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Unite the Resistance comes to Manchester

Tuesday saw the first real organising meeting in Manchester for the Unite the Resistance campaign, which recently held a several-hundred strong meeting in London to oppose the pensions sell-out.

Around thirty activists from unions such as Unite, Unison, UCU and FBU gathered in the Friends Meeting House to discuss how to further the fight against pension cuts at the local level.

The statement passed by the London conference on 14 January was printed out and circulated to those who attended, but unfortunately the SWP organisers decided not to include the amendment to the text which had passed by a firm majority and called to unite public and private sector workers, building rank and file conferences in and across the unions. The full text of the amendment can be seen on the Unite the Resistance website.

Initial shenanigans aside, an introduction by the meeting chair was kept brief, and everyone got a chance to say their piece once the meeting had started.

A debate started over whether it was necessary to have held the meeting under the Unite the Resistance brand, and whether more should have been done to include existing campaigns such as Manchester Coalition Against Cuts, Right to Work, Coalition of Resistance, the local trades council and the National Shop Stewards Network.

SWP members seemed a bit flummoxed by this argument made by Stephen Hall from Socialist Resistance, but stressed that the campaign was a different project from previous campaigns, aiming to prioritise the trade unions, and in particular organise workers from “the grassroots.”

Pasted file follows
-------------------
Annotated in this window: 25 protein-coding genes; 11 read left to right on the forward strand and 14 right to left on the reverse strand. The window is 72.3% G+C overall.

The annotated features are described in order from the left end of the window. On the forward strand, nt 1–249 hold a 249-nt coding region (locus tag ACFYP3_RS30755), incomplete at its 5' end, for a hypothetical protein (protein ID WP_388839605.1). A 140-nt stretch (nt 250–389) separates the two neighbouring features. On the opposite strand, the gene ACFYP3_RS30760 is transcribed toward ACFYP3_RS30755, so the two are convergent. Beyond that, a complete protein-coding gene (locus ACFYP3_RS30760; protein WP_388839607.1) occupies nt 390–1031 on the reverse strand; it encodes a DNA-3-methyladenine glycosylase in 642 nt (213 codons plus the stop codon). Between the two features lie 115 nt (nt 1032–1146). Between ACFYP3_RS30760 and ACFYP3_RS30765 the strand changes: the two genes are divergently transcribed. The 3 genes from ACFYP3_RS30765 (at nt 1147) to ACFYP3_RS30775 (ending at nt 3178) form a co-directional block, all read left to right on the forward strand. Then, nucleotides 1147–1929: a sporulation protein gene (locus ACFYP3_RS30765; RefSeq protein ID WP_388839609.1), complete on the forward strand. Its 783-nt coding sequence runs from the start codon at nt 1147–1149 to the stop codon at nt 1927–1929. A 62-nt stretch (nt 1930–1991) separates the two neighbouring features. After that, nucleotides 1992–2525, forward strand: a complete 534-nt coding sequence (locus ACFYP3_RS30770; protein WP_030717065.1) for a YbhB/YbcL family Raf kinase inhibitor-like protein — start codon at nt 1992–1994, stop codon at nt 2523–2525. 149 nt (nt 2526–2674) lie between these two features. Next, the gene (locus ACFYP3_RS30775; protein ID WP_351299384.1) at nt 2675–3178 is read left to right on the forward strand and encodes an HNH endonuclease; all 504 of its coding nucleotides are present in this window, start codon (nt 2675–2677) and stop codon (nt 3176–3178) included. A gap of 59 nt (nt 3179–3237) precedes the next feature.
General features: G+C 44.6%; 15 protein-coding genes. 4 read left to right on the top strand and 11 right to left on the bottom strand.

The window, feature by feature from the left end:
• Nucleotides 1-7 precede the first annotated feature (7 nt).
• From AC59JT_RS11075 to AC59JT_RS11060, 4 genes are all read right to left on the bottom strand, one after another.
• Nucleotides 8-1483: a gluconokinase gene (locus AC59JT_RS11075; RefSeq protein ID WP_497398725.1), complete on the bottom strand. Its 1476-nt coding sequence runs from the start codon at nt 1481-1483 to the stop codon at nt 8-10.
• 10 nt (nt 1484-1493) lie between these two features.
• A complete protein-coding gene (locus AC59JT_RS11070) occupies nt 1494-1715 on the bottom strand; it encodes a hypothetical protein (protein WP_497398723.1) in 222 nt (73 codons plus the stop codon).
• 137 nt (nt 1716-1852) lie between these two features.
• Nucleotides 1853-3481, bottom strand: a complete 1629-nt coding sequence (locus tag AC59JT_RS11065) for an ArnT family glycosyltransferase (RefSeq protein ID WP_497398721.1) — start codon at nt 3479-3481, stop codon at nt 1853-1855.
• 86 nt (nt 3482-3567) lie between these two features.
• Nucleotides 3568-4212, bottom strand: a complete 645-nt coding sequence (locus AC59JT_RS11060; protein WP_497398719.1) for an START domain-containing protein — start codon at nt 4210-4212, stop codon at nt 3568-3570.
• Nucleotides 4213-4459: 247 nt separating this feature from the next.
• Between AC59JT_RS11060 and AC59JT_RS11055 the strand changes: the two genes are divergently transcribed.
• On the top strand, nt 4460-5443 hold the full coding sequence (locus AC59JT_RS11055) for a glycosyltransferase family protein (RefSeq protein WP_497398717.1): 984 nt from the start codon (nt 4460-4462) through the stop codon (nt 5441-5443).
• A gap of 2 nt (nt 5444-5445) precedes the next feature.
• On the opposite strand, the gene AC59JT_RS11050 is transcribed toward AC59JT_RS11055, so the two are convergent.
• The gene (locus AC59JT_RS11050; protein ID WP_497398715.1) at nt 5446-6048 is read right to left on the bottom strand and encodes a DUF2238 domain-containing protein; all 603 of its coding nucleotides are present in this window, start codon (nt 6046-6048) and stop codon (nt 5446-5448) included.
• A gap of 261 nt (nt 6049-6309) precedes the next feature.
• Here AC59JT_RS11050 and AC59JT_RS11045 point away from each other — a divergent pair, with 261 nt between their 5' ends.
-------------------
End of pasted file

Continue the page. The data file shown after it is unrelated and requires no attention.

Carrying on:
A reply from a Salford Unison activist probably summed up the mood when he explained that the name was not so important, but that action needed to be taken in defence of pensions.

Calls to organise action from below were given a somewhat different emphasis in the meeting: whilst all agreed that we need to prepare to organise events and activities from below, some felt that the best course of action was to explore all official avenues first, before organising activity.

Other points of interest in the meeting were reports of the Unison leadership’s selective use of democracy, trying to stop left-wing branches from taking votes on a potential agreement, and that across almost all branches in all unions, there are sizeable numbers of workers that are set against accepting any deal currently on the table.

An activist from the FBU explained how firefighters are furious with service cuts, and that their pensions are also under attack, meaning that they could potentially join future joint strike action.

The meeting concluded by agreeing to build a public meeting with Mark Serwotka on 29 February, and to meet again in two weeks time.

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